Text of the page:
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Robotics applications – assembly and sorting

Thanks to their simple programming and innovative camera systems, state-of-the-art cobots can help companies with even complex process automation tasks. 

Due to their small footprint, lightweight cobots can be seamlessly and flexibly integrated into existing production environments. As a result, the topic of robotics has become an interesting prospect for companies – particularly SMEs – when it comes to optimising added value in production. In many areas of production, robots of this kind are already used for assembly, sorting, or separating chaotic stockpiles of bulk material. They can also be put to effective use by taking over processes that are ergonomically demanding or generally pose a health risk to human employees.

Indeed, when it comes to manual assembly, companies have a myriad of sophisticated cobot applications at their disposal for tasks such as screwing and welding. The wide range of ways in which cobots can be used is due in no small part to the large selection of available end effectors (EOAT = end-of-arm tooling). As the last link in a cobot’s arm – one that can be swapped out very quickly – these tools are specially designed to automate specific tasks.

An overview of robot applications

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How lightweight robots make assembly more efficient

In practice, this means that cobots with the right tools can perform a wide variety of assembly tasks and safely handle a whole host of different materials. In addition to the large selection of possible end effectors, cobots offer the fundamental advantages of robotics, too. Much like conventional industrial robots, they also work with a very high level of precision, while delivering a repeatability that virtually no human employee could hope to match, especially when it comes to monotonous processes. Despite their compact design, certain cobot models are able to safely move components weighing over 15 kg.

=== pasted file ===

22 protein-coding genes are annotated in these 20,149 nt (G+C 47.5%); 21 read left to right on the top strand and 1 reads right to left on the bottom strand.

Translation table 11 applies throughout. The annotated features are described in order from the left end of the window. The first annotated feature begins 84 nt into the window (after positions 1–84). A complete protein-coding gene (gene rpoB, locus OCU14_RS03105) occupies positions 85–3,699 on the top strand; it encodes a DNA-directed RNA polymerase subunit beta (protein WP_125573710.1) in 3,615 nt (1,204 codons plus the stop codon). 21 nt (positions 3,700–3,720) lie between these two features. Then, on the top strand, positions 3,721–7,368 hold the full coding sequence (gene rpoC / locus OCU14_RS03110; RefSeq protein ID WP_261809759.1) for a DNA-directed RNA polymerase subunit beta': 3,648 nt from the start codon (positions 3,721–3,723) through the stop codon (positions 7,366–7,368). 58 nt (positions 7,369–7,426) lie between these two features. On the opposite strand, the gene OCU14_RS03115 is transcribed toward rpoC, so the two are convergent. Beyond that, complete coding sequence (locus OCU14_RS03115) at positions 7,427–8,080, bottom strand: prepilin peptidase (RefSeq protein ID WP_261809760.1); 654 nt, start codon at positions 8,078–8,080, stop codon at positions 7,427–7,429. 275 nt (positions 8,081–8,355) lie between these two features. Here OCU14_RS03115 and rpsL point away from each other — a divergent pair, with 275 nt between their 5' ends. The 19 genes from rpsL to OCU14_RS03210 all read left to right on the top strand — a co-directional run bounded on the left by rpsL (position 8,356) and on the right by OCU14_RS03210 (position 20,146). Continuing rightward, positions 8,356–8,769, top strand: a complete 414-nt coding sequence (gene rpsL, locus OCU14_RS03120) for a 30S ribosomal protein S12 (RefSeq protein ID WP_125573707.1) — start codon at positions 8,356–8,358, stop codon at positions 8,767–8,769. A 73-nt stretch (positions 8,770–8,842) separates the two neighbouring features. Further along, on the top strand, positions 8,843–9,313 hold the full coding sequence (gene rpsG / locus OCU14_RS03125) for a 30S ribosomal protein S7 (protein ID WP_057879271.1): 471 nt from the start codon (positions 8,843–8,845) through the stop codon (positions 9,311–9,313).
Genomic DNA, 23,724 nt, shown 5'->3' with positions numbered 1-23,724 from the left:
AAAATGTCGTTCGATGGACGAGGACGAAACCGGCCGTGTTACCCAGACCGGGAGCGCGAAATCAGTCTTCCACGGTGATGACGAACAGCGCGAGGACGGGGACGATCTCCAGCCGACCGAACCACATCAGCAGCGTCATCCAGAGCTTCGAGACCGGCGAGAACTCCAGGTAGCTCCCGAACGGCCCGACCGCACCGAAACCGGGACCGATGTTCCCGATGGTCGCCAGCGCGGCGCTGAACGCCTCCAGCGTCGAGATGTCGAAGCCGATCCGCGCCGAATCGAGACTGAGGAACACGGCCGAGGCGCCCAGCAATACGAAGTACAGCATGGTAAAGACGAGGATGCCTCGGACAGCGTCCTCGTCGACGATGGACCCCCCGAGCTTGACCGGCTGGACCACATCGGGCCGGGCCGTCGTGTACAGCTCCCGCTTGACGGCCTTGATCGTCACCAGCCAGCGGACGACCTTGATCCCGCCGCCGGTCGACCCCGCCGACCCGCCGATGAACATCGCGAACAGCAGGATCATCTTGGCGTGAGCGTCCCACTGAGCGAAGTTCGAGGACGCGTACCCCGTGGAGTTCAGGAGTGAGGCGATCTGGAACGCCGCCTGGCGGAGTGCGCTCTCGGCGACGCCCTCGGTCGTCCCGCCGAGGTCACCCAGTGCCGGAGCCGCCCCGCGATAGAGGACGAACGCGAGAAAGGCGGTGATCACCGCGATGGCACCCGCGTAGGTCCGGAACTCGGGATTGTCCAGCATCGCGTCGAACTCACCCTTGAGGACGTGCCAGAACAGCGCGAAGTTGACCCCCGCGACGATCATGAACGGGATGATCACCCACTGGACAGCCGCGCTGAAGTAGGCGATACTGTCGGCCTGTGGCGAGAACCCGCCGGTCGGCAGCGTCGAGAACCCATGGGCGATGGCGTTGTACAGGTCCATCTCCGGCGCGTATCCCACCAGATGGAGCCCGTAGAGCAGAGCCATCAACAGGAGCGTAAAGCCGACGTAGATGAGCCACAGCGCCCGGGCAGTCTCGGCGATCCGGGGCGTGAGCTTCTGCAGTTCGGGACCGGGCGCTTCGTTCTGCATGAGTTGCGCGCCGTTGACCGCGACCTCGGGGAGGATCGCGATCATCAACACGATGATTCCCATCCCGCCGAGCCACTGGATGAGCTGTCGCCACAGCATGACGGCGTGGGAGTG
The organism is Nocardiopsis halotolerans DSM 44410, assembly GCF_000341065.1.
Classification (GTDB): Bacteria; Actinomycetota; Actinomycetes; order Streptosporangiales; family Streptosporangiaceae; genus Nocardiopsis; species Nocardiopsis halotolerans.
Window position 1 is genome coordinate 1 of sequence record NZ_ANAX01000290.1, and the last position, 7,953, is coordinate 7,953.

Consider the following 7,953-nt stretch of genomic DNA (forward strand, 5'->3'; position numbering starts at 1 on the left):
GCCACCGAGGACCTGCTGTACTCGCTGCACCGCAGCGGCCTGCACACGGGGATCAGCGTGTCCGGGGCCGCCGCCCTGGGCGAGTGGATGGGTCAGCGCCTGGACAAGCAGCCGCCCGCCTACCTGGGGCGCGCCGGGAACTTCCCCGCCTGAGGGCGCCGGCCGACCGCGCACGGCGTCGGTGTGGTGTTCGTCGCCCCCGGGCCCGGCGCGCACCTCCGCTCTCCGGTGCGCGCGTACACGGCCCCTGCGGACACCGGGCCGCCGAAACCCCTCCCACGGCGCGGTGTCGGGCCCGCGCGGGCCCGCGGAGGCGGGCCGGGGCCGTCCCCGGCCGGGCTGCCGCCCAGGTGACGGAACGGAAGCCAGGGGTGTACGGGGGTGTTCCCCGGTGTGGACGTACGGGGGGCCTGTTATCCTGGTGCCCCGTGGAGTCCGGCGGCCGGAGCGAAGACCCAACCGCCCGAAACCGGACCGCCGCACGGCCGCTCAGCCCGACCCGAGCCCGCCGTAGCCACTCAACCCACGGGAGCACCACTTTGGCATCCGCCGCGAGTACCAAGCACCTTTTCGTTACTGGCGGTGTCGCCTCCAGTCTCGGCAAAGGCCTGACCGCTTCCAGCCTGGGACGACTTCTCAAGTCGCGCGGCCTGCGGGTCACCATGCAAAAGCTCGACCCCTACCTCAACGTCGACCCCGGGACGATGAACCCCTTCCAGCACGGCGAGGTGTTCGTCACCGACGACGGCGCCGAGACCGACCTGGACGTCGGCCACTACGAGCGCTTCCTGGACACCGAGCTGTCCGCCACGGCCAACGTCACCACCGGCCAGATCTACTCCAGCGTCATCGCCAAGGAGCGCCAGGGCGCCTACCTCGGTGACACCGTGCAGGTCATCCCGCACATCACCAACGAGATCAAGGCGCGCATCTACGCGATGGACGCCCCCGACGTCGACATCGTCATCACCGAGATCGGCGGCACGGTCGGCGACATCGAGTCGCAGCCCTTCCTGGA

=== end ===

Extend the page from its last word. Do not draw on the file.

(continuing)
Robots make production assembly operations more efficient, especially when heavy or bulky components have to be precisely placed, which is an exceptionally demanding task for employees.

When you consider all these advantages, robots make production assembly operations more efficient, especially when heavy or bulky components have to be precisely placed, which is an exceptionally demanding task for employees. Connecting components is another typical application for cobots, for instance when insulation with a roller attachment is being fitted into a component. To ensure these and other assembly applications for robots can be rolled out quickly as pilot projects in assembly, motion profiles are relatively easy to implement. This is down to graphical user guidance and customisable configuration templates.

Since they are relatively easy to programme, cobots can be quickly adapted to new assembly tasks.

Robots for sorting chaotic stockpiles of goods

Sometimes, all employees have to do is move the robot arm into the relevant positions themselves and enter the waypoints, thus training the cobot to carry out the relevant task, as if they were showing a colleague what to do. However, this is not an option when it comes to sorting and separating chaotic stockpiles of goods. For applications like these, a robot control unit has to be integrated using artificial intelligence (AI). This involves equipping the cobot with a 3D camera suitable for use in an industrial environment. The AI evaluates the images from the camera in real time and translates them into control commands for the cobot. Third-party suppliers such as robominds offer turnkey solutions that are compatible with cobots from numerous manufacturers.

Additional force torque sensors integrated into the gripping tools give the cobots the tactile response necessary for sorting highly sensitive components.

This enables robots to sort goods without the need for fixed waypoints, accurately grab overlapping objects at pre-defined points and then deposit them in a way that best suits the rest of the production line. Additional force torque sensors integrated into the gripping tools give the cobots the tactile response necessary for sorting highly sensitive components. This monotonous step can often be delegated entirely to robots, ensuring that employees in production can devote their time to other tasks that will create added value.

Robots equipped with 3D industrial cameras can also sort chaotic stockpiles of components thanks to an AI-supported control unit.

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